And they Invited me along, so I took photos, drank coffee and ate cake. To me, it was a double celebration: of their excellent coursework, of which they are justifiably proud and for BigD-ers around the world, the all-singing-all-dancing TravelDialysisReview website was born.

Launch

We uploaded the system in December, ready for release. However, it had no reviews, and it needed a few so that everyone could see how it all worked.

Then disaster.  I caught a bug and developed heart problems (as per my previous blog entries) and was admitted to hospital. TravelDialysisReview website progress ground to a halt. Until now, more than eight weeks later.

While I’m not 100% well, for the sake of expediency, I think it’s time I just put it up and made it available to all. I had hoped to have a few more reviews and maybe a couple of small training videos to show how it works, but they can wait.

Quick User Guide

In case you missed it at the top. the site address is: https://traveldialysisreview.com/index.php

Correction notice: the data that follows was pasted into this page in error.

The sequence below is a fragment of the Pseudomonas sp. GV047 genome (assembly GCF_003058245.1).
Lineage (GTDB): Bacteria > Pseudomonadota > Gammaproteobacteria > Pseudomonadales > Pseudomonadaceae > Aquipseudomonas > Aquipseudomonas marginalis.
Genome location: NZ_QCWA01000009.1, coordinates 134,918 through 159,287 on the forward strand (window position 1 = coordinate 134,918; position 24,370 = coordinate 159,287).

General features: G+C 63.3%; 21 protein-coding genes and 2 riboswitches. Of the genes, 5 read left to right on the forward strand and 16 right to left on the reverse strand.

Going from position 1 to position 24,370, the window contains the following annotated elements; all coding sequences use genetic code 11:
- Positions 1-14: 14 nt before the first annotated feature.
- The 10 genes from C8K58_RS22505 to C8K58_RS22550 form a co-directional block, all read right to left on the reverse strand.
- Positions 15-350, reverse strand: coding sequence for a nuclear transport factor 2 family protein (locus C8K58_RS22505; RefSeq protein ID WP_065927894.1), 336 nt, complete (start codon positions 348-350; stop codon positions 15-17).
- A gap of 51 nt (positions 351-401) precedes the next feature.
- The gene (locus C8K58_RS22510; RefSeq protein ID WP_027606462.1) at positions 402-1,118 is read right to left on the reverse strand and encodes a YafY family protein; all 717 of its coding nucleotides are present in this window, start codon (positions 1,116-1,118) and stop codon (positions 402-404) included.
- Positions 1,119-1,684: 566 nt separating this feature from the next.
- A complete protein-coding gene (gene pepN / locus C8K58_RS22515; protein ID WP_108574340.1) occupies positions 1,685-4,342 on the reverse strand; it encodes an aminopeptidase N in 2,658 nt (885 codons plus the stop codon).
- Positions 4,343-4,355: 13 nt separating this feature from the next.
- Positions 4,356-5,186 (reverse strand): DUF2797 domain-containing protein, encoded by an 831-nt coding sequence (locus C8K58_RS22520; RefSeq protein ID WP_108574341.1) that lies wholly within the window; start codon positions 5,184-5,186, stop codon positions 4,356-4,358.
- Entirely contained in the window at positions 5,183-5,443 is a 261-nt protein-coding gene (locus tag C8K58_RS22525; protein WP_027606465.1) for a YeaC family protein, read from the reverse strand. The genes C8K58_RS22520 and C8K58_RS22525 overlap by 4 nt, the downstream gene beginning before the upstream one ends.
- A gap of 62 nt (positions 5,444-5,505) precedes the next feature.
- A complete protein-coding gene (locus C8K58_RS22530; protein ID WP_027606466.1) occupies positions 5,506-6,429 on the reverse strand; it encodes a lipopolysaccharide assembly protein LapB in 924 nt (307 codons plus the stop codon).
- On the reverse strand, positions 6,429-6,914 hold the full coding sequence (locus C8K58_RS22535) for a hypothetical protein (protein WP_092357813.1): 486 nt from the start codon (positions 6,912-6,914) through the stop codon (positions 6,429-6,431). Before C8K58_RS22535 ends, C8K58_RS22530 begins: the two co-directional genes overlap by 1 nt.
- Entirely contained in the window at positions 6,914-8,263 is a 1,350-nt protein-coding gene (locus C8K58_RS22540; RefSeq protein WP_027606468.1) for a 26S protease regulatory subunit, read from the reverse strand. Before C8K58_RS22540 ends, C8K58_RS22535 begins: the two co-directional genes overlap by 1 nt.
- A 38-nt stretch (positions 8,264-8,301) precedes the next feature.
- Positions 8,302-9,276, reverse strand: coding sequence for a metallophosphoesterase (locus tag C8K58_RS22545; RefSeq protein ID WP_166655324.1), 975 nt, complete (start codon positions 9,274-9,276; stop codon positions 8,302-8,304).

1-Browse UnitsIf you want to find a review, you can search for the unit by city, suburb, country, unit name or address. If the unit has been registered, it will appear in a list. Click on the name and go to the review.

 

1-Add a unitIf the unit is not listed, you can record a new unit details (though you need to register first). Fill in as much as you can and leave any missing bits for others.

 

1-Add Review-001Once it’s recorded, you can enter a new review for the unit (you also need to be registered for this). Enter an overall rating out of 5, with side ratings for Comfort, Quality of Care, Cleanliness and Ease of Booking (also out of 5). You can click on each heading to get a quick summary of what you are rating.  Finally, add at least 20 characters about the unit.

That’s it.

Enter as many units and reviews as you like. Each new review appears at the bottom of the main screen after moderation. I promise moderation (checking for things that will get me sued) will be quick.

More soon.

Home at last?